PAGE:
The mosque proper forms a large rectangle 14.33m by 4.88m on the inside and is emphasised with massive hollow domed towers of octagonal design on the exterior angles. The prayer chamber is entered through arched doorways - three in the east and one each on the north and south sides.
Corresponding to the three eastern archways there are three semi-octagonal mihrabs inside the western wall. Beside the central mihrab there is a three-stepped masonry pulpit. The central archway and the central mihrab, including two other archways on the north and south walls, have outwardly projected frontons depicting ornamental turrets on either flank.
The interior of the mosque is divided by two wide arches into three conventional divisions - a large central square bay and a smaller rectangular bay on either side. The roof is covered with three slightly bulbous domes on octagonal drums, the central one being bigger than its flanking counterparts. The large central dome is supported by the wide arches together with the two blocked arches over the central mihrab and central archway and the triangular pendentives on the upper angles. But in covering the side rectangles with domes a clever method has been adopted. In order to make a circular base for the dome, the rectangular space has first been made square above by creating half-domed vaults on the east and west walls. These half-domed vaults together with a further series of pendentives on the corners directly support the small domes.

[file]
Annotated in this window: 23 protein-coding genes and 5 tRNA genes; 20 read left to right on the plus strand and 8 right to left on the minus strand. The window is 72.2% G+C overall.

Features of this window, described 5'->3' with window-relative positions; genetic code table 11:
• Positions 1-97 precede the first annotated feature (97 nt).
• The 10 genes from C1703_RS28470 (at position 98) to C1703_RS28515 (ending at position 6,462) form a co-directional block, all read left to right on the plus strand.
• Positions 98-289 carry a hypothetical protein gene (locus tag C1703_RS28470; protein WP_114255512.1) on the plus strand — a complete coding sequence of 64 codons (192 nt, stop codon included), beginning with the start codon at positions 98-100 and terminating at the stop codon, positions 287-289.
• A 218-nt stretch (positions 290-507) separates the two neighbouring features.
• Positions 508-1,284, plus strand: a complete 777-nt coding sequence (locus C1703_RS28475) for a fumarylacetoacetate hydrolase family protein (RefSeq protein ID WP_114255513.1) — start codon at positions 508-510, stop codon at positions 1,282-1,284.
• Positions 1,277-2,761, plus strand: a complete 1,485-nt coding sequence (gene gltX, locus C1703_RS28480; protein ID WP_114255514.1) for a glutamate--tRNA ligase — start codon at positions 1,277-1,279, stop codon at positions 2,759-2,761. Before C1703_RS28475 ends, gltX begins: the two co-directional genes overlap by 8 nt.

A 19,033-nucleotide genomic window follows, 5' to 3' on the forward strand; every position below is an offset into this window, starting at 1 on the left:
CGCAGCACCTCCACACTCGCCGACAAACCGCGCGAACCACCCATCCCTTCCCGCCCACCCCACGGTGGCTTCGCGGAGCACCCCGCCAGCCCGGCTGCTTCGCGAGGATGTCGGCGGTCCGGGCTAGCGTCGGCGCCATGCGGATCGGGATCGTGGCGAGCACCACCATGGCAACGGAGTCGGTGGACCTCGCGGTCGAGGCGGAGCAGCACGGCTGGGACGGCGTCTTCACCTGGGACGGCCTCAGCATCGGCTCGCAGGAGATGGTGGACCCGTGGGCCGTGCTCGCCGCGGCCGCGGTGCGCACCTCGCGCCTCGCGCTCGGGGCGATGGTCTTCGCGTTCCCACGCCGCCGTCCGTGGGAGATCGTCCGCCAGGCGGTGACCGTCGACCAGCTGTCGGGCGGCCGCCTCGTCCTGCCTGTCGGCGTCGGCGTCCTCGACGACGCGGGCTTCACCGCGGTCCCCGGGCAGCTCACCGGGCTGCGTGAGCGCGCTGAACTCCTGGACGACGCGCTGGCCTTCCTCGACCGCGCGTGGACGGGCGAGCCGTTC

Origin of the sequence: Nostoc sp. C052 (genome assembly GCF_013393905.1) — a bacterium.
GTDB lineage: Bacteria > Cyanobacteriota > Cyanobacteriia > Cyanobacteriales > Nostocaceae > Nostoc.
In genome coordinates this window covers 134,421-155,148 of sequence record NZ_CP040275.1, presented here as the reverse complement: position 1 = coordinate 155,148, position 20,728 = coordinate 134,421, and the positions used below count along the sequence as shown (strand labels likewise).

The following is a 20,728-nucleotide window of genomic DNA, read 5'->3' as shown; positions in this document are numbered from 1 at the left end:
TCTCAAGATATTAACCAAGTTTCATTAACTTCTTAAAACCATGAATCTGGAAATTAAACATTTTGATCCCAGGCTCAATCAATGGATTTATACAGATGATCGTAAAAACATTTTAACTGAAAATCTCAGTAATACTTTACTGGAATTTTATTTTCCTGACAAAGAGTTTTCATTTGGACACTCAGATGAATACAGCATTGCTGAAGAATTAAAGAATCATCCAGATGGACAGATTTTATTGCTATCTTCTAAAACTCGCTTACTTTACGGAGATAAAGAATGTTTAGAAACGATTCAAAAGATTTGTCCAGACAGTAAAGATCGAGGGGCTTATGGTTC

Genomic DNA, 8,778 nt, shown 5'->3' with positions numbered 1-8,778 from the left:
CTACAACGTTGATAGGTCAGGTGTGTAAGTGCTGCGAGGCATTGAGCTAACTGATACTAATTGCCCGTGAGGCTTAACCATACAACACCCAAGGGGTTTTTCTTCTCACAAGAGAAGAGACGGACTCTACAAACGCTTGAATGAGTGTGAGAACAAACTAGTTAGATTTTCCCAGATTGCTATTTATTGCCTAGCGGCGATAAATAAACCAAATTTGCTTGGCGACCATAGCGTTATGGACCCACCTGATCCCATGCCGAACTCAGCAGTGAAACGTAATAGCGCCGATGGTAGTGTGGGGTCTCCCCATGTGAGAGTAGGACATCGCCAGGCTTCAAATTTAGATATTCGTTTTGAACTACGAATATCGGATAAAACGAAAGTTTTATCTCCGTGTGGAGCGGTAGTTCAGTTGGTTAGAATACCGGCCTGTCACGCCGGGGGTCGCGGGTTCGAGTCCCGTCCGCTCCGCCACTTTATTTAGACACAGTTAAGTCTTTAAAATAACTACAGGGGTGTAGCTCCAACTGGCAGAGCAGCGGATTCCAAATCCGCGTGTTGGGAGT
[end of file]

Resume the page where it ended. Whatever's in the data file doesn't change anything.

The corner towers have flanking turrets like those in Khwaja Shahbaz’s Mosque and musa khan mosque, both in Dhaka city. Each of these consists of two storeys and is a monument by itself. The lower storey is pierced with four cardinally set arched openings in the north-south and east-west axis. Internally the roof of the lower storey is domical, but its reverse side is flat and forms the floor of the upper storey.